Mathematics Stack Exchange is a question and answer site for people studying math at any level and professionals in related fields. It's 100% free, no registration required.

Sign up
Here's how it works:
  1. Anybody can ask a question
  2. Anybody can answer
  3. The best answers are voted up and rise to the top

As a function on $\mathbb R^2$, I want to compute the Jacobian of $f(z)=z^n$. Is there an easy way to this? Write $z=x+iy$ .. and compute real part and imaginary part of $f$ and differentiate with respect to $x,y$ seems to be very tedious work...

share|cite|improve this question
up vote 3 down vote accepted

For a holomorphic function $f$, its Jacobian matrix is $\left(\begin{array}{cc}\mathrm{Re}~f' & -\mathrm{Im}~f'\\\mathrm{Im}~f' &\mathrm{Re}~f' \end{array}\right)$, and its Jacobian determinant is $|f'|^2$. Please see Cauchy-Riemann equations for reference.

share|cite|improve this answer
I thought he meant the Jacobian matrix, not the determinant. – Harald Hanche-Olsen Oct 31 '12 at 17:34
oh... I'm enough for determinant. – Detectives Oct 31 '12 at 17:38
I thought I found some way. since power function can easily be seen if we see in polar coordinate, try to see f as functions of r,theta and then try to apply chain rule – Detectives Oct 31 '12 at 17:39
@HaraldHanche-Olsen: I have updated. – 23rd Oct 31 '12 at 17:49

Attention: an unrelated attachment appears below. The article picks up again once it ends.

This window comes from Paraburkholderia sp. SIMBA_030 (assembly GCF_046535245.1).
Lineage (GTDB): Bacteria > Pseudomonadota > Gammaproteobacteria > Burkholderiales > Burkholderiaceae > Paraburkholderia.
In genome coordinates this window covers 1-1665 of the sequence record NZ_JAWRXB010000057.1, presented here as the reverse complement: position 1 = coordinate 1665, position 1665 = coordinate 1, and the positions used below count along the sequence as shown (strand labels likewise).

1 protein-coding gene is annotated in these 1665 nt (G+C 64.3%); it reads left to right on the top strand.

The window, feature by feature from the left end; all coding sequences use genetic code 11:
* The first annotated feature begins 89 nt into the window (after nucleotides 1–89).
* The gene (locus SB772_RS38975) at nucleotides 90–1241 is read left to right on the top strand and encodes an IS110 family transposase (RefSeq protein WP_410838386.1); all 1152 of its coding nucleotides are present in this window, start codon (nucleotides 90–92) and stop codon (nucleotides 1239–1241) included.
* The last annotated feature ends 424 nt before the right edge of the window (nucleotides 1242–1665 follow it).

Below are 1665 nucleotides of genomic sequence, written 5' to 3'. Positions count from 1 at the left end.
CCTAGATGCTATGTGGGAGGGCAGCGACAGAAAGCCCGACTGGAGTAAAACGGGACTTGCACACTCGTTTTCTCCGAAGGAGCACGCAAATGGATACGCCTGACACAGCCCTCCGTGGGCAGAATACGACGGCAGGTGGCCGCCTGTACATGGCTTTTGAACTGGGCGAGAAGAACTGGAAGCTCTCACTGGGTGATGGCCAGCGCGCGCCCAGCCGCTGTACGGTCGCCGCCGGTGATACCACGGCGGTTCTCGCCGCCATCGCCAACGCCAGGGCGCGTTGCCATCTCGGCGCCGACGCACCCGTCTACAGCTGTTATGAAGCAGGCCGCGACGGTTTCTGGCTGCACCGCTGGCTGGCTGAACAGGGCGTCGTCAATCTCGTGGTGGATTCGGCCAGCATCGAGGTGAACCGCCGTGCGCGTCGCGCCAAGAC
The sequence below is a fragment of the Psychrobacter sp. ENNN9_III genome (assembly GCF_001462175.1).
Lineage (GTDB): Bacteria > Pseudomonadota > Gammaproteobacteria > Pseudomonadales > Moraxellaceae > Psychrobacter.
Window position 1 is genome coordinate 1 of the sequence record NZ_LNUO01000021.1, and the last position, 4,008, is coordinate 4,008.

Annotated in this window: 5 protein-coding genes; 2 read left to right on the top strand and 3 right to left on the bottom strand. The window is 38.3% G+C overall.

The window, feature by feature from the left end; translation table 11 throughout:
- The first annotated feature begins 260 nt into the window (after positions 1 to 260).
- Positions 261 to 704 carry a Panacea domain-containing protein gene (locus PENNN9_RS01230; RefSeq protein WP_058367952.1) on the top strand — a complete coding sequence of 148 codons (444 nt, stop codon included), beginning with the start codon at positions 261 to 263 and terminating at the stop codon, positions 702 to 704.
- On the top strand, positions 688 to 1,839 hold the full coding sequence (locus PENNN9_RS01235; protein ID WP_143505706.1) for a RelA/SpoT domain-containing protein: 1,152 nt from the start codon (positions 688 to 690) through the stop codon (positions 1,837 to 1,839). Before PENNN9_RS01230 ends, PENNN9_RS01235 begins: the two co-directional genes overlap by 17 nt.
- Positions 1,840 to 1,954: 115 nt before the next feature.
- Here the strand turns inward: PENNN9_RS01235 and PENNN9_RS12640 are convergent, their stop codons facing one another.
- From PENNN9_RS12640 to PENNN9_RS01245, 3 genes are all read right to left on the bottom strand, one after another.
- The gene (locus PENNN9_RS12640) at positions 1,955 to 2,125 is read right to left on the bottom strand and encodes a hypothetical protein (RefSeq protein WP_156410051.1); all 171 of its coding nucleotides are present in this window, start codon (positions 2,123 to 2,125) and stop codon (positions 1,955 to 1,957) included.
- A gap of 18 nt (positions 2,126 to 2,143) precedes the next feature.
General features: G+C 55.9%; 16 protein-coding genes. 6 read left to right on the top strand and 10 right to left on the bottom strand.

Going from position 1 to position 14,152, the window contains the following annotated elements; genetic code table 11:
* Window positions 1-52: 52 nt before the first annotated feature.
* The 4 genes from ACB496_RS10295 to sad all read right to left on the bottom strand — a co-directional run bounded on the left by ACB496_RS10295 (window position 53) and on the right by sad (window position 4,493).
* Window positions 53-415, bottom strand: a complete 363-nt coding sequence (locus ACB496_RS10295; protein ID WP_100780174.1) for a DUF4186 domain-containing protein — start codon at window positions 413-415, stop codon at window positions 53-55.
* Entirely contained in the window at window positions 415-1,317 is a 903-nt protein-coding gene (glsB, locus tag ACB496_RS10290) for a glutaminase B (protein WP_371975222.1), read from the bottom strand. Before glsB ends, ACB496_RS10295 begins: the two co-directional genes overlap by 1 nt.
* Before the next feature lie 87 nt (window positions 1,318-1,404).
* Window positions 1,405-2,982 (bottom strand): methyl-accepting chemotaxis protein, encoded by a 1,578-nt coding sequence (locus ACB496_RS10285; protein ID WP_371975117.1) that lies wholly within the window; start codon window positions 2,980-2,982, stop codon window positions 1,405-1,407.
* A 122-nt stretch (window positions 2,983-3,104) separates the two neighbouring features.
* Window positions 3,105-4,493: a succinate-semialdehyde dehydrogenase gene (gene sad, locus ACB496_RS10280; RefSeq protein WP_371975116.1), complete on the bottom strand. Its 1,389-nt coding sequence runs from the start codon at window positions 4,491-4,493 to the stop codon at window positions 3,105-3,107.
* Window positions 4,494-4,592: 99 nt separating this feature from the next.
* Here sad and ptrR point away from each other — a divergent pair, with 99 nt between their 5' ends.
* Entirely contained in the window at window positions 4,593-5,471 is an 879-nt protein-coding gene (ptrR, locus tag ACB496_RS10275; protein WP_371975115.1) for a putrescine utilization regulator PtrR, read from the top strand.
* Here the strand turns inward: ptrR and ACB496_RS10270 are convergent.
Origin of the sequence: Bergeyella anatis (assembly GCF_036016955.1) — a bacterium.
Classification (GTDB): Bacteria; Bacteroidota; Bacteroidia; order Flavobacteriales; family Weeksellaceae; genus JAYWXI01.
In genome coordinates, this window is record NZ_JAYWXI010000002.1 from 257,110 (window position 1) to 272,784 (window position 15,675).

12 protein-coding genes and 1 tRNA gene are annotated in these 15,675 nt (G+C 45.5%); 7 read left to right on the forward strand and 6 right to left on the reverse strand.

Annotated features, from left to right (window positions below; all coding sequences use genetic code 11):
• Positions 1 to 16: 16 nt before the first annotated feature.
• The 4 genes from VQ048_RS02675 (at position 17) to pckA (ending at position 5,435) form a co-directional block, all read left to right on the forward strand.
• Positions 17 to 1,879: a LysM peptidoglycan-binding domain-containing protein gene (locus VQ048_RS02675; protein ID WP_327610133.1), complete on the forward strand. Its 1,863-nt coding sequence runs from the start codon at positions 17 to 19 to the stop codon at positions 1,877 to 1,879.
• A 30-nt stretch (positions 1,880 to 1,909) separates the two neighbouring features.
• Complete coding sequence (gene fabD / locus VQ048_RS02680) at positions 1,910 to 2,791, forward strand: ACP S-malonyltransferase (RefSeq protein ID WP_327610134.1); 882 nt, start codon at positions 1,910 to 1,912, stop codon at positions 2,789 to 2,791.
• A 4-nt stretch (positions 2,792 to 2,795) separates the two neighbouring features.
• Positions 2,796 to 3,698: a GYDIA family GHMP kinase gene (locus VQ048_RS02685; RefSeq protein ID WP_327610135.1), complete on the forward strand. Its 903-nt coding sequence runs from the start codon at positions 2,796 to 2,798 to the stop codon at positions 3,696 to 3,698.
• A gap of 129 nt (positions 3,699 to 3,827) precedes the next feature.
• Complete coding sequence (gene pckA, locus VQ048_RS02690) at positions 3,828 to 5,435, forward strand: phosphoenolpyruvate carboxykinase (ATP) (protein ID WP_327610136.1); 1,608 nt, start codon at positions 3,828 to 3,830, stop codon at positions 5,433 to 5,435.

@mathlover: have you learned some complex analysis? If so, then compared with using polar coordinate, compute the complex derivative is a little more convenient in this case. – 23rd Oct 31 '12 at 17:54

Let $z=x+iy, \quad f(x,\ y)=u(x,\ y)+iv(x,\ y).$ Using polar coordinates \begin{gather} x=\rho \cos{\varphi}\\ y=\rho \sin{\varphi} \end{gather} and the chain rule, Jacobian matrix \begin{gather} \dfrac{\partial(u,\, v)}{\partial(x, \, y)}=\pmatrix{\dfrac{\partial u}{\partial x} & \dfrac{\partial u}{\partial y} \\ \dfrac{\partial v}{\partial x} & \dfrac{\partial v}{\partial y}}=\dfrac{\partial(u,\, v)}{\partial(\rho, \, \varphi)}\cdot \dfrac{\partial(\rho, \, \varphi)}{\partial(x, \, y)}. \end{gather}

share|cite|improve this answer

Your Answer


By posting your answer, you agree to the privacy policy and terms of service.

Not the answer you're looking for? Browse other questions tagged or ask your own question.